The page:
Of the possible ethical, social or legal problems identified, many were related to data protection, privacy and security. However others such as ‘reduced staff requirements’ and ‘intrusion into personal matters’ were also mentioned. Among the measures taken to address the issues, many were ‘technical’, although ‘including a work package on legal, ethical and social issues’, ‘reconsideration of the objective of the project’ and ‘setting up an ethics committee/review board’ were among steps taken, too. In one case, ‘cancellation of a part (or more) of the project’ was cited.
Among the future technologies identified, Cloud Computing figured prominently; hardly surprising given that many respondents were working in this field. Others mentioned were mobile technologies, with portable devices becoming more prevalent; internet-based applications and the integration of systems, for example more integrated household management and control. Asked whether they could identify ethical issues to which these are likely to give rise, respondents most frequently cited the security and privacy of data. In addition they mentioned:
- the boundary between security/counter terrorism and civil liberties;
- computer hackers will increase by use of the net;
- retention of data on a server not owned by your organisation;
- there is a tendency for organisations to assume there are no boundaries to what they can do; there is then an erosion of what is currently acceptable; this always seems to be for the benefit of the organisation and not of the individual;
- the issues of replacing humans with machines;
- how virtual reality is used to create situations in relation to gender, religion etc;
- conflict of use when the same device is used for corporate as well as personal (i.e. private) computing.
Respondents were asked if they could suggest how any ethical issues arising from emerging ICTs should be addressed. A few replied simply replied, ‘no’. Others cited ‘personal responsibility’, the role of education and a technical approach via ‘tightly secured cloud computing’. Regulation was mentioned, as was the setting up of a committee similar to that used to consider ethical issues related to embryology in the UK. The development process was also mentioned, to include ‘multi-stakeholder dialogues’, formal risk assessments and ethics as an integral part. General public forums and focus groups were suggested by one respondent.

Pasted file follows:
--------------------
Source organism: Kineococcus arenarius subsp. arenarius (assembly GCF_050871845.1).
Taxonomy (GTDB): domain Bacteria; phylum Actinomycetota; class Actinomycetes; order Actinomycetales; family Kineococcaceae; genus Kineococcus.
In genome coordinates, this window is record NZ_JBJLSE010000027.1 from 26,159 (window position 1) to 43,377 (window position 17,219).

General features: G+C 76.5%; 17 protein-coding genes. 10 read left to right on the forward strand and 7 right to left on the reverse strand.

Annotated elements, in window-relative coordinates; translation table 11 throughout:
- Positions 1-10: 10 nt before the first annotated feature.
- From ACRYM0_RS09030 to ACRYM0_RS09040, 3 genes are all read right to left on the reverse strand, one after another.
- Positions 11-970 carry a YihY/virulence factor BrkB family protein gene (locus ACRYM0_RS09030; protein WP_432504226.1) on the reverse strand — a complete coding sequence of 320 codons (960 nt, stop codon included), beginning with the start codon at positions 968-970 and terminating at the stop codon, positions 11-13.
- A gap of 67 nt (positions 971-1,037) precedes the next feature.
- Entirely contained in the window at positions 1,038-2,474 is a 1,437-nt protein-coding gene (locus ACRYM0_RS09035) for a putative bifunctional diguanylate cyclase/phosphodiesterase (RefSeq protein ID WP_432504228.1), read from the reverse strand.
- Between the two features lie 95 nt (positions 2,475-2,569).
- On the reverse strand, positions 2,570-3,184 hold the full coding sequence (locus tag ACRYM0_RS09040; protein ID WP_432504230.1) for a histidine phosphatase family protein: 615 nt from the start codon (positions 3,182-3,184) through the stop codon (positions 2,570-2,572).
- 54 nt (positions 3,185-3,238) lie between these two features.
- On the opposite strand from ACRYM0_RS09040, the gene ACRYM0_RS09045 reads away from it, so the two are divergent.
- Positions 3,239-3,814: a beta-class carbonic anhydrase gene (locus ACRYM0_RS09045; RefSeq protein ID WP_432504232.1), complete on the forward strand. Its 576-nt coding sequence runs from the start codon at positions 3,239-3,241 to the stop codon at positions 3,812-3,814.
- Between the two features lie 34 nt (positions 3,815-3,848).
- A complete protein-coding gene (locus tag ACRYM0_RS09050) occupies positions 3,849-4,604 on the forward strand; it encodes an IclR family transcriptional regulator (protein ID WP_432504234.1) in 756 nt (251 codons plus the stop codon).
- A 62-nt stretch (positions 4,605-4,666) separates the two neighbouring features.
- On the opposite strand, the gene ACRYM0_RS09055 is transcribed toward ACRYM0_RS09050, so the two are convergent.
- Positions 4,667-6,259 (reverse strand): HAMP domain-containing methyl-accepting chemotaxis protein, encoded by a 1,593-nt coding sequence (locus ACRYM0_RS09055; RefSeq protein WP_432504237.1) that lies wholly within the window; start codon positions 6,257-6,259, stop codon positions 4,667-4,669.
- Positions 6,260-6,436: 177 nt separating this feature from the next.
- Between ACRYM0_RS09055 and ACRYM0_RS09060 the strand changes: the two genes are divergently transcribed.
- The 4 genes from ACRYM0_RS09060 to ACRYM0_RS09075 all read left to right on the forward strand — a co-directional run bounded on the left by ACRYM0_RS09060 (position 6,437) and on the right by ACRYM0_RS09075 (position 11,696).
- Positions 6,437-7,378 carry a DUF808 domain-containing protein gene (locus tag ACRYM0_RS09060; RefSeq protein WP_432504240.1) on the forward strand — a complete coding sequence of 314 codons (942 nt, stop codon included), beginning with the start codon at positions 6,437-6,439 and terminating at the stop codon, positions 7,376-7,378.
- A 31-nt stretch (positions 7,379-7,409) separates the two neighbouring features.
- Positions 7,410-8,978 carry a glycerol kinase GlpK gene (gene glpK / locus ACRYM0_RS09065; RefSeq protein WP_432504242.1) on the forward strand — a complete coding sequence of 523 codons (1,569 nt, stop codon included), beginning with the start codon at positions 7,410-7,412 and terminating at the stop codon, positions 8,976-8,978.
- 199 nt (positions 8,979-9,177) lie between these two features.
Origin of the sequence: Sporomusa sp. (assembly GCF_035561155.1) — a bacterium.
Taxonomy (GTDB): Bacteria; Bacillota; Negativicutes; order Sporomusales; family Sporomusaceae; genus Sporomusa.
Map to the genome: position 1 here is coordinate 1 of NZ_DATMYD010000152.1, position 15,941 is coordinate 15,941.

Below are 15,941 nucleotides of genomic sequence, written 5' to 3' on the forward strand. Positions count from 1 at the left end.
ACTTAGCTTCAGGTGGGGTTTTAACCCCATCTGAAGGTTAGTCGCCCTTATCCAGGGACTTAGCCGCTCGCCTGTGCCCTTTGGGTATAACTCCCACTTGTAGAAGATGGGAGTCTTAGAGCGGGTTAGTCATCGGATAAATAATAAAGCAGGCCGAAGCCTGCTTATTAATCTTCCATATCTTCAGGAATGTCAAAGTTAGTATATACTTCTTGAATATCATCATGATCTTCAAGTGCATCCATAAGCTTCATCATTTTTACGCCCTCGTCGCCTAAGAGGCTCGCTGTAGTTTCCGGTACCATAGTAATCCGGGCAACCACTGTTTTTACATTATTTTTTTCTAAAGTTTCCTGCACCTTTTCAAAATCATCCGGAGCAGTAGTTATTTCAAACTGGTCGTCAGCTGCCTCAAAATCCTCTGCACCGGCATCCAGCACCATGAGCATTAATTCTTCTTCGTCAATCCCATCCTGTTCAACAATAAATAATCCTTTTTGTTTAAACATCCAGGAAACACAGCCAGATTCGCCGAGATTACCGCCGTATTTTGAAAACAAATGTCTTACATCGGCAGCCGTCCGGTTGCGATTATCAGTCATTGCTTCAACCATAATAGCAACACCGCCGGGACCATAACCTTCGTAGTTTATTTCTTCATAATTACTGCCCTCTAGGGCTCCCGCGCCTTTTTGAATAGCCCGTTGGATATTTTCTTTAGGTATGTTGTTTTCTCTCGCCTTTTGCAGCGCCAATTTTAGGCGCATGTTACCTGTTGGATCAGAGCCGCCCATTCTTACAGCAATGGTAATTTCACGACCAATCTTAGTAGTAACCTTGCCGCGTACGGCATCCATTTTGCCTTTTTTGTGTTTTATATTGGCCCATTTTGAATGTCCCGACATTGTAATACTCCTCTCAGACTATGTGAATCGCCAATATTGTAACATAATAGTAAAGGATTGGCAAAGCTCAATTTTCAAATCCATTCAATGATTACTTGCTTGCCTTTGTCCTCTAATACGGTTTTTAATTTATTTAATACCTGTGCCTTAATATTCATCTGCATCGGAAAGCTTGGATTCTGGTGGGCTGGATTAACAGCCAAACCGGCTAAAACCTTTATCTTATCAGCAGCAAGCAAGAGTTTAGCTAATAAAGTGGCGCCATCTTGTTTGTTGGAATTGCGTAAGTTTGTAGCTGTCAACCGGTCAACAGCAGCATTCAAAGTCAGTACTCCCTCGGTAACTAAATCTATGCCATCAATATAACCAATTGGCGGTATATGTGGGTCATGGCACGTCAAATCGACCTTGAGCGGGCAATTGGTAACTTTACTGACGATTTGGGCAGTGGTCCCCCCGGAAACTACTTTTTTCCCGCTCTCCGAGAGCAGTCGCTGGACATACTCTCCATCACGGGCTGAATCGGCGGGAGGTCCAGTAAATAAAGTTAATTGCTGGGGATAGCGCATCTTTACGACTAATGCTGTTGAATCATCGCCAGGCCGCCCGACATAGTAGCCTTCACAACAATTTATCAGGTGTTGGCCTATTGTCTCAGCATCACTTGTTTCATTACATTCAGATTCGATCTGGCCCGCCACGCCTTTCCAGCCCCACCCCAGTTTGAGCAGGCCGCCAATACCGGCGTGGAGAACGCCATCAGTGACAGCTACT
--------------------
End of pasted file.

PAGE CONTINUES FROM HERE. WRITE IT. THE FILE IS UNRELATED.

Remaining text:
Half of the survey respondents have agreed to be contacted for more in-depth discussion of the issues raised. In particular, the researchers wish, firstly, to pursue the means by which ethical, social or legal issues have been identified and addressed in projects the study participants have worked on. Secondly, to explore the range of future technologies that have been identified and the potential ethical, social or legal issues to which they may give rise. Finally, to discuss the means by which participants suggest these issues should be addressed.
Having summarised the findings from this study with experienced industry practitioners, the paper will compare them with the findings from the more academic/research-oriented participants in the ETICA project. Concluding observations will include suggestions/recommendations for further work in this area.
Beardsworth, Alan & Bryman, Alan (2006), Focus Group Research. Open University Press.
Bryman, A. 2008. Social Research Methods. 3rd ed. Oxford University Press.
ETICA Project home page: http://www.etica-project.eu/
Moor, James (1985), What is Computer Ethics? Metaphilosophy, vol. 16 no. 4, 266-75.